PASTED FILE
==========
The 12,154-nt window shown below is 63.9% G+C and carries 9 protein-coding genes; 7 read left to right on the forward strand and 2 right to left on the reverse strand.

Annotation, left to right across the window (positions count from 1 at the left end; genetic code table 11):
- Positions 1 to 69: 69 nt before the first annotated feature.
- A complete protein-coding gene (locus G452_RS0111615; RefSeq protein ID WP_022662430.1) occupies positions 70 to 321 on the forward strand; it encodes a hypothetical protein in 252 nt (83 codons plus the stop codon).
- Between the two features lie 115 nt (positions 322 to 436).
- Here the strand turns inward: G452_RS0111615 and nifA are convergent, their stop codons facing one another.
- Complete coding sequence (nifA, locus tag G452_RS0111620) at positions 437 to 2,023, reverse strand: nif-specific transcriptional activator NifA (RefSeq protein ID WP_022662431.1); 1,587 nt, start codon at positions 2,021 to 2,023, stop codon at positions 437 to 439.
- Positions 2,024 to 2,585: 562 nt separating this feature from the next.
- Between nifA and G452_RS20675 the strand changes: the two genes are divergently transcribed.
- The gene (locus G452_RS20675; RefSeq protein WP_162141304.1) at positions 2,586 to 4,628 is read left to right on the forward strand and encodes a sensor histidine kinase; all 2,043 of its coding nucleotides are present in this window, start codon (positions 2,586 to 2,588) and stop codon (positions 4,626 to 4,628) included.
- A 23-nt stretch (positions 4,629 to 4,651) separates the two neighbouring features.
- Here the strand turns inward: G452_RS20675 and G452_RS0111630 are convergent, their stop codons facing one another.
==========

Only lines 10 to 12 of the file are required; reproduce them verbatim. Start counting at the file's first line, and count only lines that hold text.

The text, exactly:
- The gene (locus G452_RS20675; RefSeq protein WP_162141304.1) at positions 2,586 to 4,628 is read left to right on the forward strand and encodes a sensor histidine kinase; all 2,043 of its coding nucleotides are present in this window, start codon (positions 2,586 to 2,588) and stop codon (positions 4,626 to 4,628) included.
- A 23-nt stretch (positions 4,629 to 4,651) separates the two neighbouring features.
- Here the strand turns inward: G452_RS20675 and G452_RS0111630 are convergent, their stop codons facing one another.